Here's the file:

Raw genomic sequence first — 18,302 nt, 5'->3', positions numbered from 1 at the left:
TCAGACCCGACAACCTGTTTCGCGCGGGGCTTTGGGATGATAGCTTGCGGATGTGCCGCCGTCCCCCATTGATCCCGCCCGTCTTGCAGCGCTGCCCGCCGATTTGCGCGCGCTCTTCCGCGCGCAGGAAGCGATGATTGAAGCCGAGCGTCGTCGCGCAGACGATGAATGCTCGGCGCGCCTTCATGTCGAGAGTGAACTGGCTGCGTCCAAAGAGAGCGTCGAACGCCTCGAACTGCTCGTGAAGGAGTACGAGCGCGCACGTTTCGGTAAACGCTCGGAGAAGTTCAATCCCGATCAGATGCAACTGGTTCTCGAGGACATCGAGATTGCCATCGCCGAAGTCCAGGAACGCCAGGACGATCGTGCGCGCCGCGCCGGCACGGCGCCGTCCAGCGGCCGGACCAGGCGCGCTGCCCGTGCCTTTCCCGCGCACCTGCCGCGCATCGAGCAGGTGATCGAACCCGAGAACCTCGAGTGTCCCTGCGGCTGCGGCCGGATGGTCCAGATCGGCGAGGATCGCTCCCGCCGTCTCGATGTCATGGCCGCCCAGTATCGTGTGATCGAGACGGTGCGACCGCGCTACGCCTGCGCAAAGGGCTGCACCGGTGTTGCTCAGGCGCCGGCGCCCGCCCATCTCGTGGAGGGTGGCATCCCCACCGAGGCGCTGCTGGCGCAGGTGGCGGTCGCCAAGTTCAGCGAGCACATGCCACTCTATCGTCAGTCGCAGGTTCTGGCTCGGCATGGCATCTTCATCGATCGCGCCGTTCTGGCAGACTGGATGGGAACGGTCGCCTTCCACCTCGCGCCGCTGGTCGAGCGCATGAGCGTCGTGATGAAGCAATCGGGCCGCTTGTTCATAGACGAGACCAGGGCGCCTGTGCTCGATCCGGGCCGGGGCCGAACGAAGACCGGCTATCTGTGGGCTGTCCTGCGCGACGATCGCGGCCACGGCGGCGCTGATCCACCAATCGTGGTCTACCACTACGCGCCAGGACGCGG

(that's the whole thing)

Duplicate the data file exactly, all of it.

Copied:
Raw genomic sequence first — 18,302 nt, 5'->3', positions numbered from 1 at the left:
TCAGACCCGACAACCTGTTTCGCGCGGGGCTTTGGGATGATAGCTTGCGGATGTGCCGCCGTCCCCCATTGATCCCGCCCGTCTTGCAGCGCTGCCCGCCGATTTGCGCGCGCTCTTCCGCGCGCAGGAAGCGATGATTGAAGCCGAGCGTCGTCGCGCAGACGATGAATGCTCGGCGCGCCTTCATGTCGAGAGTGAACTGGCTGCGTCCAAAGAGAGCGTCGAACGCCTCGAACTGCTCGTGAAGGAGTACGAGCGCGCACGTTTCGGTAAACGCTCGGAGAAGTTCAATCCCGATCAGATGCAACTGGTTCTCGAGGACATCGAGATTGCCATCGCCGAAGTCCAGGAACGCCAGGACGATCGTGCGCGCCGCGCCGGCACGGCGCCGTCCAGCGGCCGGACCAGGCGCGCTGCCCGTGCCTTTCCCGCGCACCTGCCGCGCATCGAGCAGGTGATCGAACCCGAGAACCTCGAGTGTCCCTGCGGCTGCGGCCGGATGGTCCAGATCGGCGAGGATCGCTCCCGCCGTCTCGATGTCATGGCCGCCCAGTATCGTGTGATCGAGACGGTGCGACCGCGCTACGCCTGCGCAAAGGGCTGCACCGGTGTTGCTCAGGCGCCGGCGCCCGCCCATCTCGTGGAGGGTGGCATCCCCACCGAGGCGCTGCTGGCGCAGGTGGCGGTCGCCAAGTTCAGCGAGCACATGCCACTCTATCGTCAGTCGCAGGTTCTGGCTCGGCATGGCATCTTCATCGATCGCGCCGTTCTGGCAGACTGGATGGGAACGGTCGCCTTCCACCTCGCGCCGCTGGTCGAGCGCATGAGCGTCGTGATGAAGCAATCGGGCCGCTTGTTCATAGACGAGACCAGGGCGCCTGTGCTCGATCCGGGCCGGGGCCGAACGAAGACCGGCTATCTGTGGGCTGTCCTGCGCGACGATCGCGGCCACGGCGGCGCTGATCCACCAATCGTGGTCTACCACTACGCGCCAGGACGCGG